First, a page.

Ballarat

About 100 km west of Melbourne lies the charming town of Ballarat. Ballarat started to thrive after gold was found in the area around 1850. After the gold was all mined, some really rich quartz fields were discovered, that were worked until the end of WW I. Ballarat developed into a major provincial town, with a lot of matching Victorian architecture, much of which can be found along Lydiard Street.
Ballarat has a turbulent mining past. In 1854 the Ballarat miners rebelled against the hated license hunts and the lack of political influence. Every gold digger was required to have a license, and local law enforcers would check regularly for these, often in a quite violent way. After increased license hunts and the unpunished murder of a minder, about 150 gold diggers got themselves organized and started the Eureka rebellion. Although this did not last long, and was not very successful at first, in the longer run it did help abolish the license fee and give more political power. More on the Eureka Rebellion can be learned at The Eureka Centre (cnr Eureka and Rodiers Sts, admission $8 per person), where multi-media galleries simulate the battle. For a more hands-on experience of the gold digging era you can visit the Sovereign Hill Historical Park, a living history museum recreating a gold-mining township of the 1860s.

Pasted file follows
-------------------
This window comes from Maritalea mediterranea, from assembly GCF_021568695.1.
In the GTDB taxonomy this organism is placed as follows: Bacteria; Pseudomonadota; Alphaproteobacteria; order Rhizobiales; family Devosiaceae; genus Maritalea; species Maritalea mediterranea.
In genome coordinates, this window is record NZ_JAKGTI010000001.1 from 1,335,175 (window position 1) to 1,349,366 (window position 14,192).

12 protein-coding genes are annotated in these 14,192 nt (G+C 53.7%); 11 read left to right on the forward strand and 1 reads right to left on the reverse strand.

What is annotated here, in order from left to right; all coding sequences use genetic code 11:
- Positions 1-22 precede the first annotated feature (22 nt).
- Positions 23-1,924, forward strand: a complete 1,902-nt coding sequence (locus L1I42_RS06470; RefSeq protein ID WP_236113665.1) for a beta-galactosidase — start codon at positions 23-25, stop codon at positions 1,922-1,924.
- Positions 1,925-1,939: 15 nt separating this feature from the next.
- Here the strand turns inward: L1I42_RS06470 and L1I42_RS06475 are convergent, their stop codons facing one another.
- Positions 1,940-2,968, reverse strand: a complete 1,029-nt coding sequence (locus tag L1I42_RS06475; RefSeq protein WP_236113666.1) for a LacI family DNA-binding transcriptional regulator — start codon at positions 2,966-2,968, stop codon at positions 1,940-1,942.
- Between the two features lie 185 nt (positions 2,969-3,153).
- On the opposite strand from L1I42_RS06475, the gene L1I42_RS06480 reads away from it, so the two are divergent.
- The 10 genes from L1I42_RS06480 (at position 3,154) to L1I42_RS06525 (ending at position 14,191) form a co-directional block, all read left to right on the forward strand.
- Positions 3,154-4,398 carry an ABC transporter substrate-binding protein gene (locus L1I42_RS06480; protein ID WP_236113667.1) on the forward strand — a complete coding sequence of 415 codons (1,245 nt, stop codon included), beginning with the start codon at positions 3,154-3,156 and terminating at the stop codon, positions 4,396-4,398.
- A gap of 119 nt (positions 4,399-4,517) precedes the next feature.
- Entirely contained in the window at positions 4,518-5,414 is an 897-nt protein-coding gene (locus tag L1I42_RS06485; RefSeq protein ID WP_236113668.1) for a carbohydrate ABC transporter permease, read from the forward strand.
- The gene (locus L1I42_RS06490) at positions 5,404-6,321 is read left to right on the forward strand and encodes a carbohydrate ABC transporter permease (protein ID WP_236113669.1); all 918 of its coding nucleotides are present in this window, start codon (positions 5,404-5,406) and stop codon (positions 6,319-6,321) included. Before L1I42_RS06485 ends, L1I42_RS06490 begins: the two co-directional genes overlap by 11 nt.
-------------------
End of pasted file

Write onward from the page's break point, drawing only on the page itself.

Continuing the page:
When you’ve had enough of all the mining sights, you can visit the Ballarat Fine Art Museum, the oldest provincial gallery in the country. Ballarat also features an excellent botanical garden, besides Lake Wendouree. This large artificial lake was used as the rowing course in the 1956 Olympics, and has a popular walking track around it. The Ballarat Wildlife Park (corner of York and Fussel street) covers the fauna of the area. For imported fauna you can visit the Great Southern Woolshed, where there are shearing demos, trained dogs and other wool related activities.

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